Using P-band signals of opportunity for biomass remote sensing

Wednesday, May 22nd, 2019

Forests serve as important ‘“sponges” of atmospheric carbon dioxide, absorbing CO2 from the atmosphere and storing it in forest biomass. This stored carbon is released during wildfires, controlled burning, and deforestation; however, it is still difficult to assess how much these events are affecting the carbon cycle. This knowledge of carbon flows between forests and the atmosphere is critical to our understanding of future climate change. It is also essential for the development and implementation of mitigation programs, such as the United Nation’s Reducing Emissions from Deforestation and forest Degradation (REDD+) program. Despite the importance, monitoring of biomass globally, and especially in underdeveloped areas, is quite inaccurate.

Satellite remote sensing would be the most efficient approach for estimating biomass globally and in difficult to access areas (which includes many regions with the highest biomass density). Although biomass can be estimated through measurements of canopy height or forest extent using lidar or multispectral methods, only microwave observations in P-band or lower frequencies (< 500 MHz) are able to penetrate through dense biomass and provide observations directly related to the forest structure. Satellite measurements of P-bands have several limitations including radio frequency interference, high power requirements, and the need for large antennas. Despite these limitations, several airborne systems (AirMOSS, EcoSAR) are now operational, and investment in global biomass mapping using satellite remote sensing continues including from the European Space Agency for the BIOMASS satellite (scheduled for deployment in 2021).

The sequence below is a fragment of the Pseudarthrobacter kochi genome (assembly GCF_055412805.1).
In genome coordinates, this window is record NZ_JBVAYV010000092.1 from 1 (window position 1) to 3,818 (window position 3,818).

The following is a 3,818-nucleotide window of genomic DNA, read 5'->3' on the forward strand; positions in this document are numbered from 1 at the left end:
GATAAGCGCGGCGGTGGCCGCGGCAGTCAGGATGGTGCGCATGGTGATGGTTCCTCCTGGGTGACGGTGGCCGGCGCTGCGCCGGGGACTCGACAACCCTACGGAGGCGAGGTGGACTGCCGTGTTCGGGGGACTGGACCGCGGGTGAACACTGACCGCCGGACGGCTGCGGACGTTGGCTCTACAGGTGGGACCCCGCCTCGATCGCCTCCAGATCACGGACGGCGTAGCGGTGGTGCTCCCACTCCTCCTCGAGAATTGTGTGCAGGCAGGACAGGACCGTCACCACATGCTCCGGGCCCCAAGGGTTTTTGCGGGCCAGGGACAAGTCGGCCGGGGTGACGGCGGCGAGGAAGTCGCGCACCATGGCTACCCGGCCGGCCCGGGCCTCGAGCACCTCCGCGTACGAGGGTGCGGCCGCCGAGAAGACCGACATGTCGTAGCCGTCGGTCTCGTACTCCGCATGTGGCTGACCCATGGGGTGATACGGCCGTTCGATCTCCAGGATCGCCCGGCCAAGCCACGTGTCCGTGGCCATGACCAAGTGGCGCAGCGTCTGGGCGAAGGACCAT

An alternative method for microwave remote sensing was first proposed by Prof. James Garrison (Aeronautics and Astronautics) in the late 1990’s using Global Navigation Satellite Systems (GNSS) signals. This technique, now known as “signals of opportunity” (SoOp), re-utilizes existing transmissions (usually deployed for communications or navigation purposes) as illumination sources. In addition to overcoming issues with signal interference, this method allows for measurements to be made with small, omni directional antennas and lower power.

With a PCCRC seed grant, professors Janes Garrison, Brady Hardiman (Forestry and Natural Resources), John Couture (Entomology and Forestry and Natural Resources), and Dr. Lola Agues (NASA Goddard Space Flight Center), are conducting the first experimental demonstration of the sensitivity of P-band SoOp reflectivity to observe changes in forest biomass. The team is outfitting drones for observations over Martell Forest in West Lafayette, Indiana.

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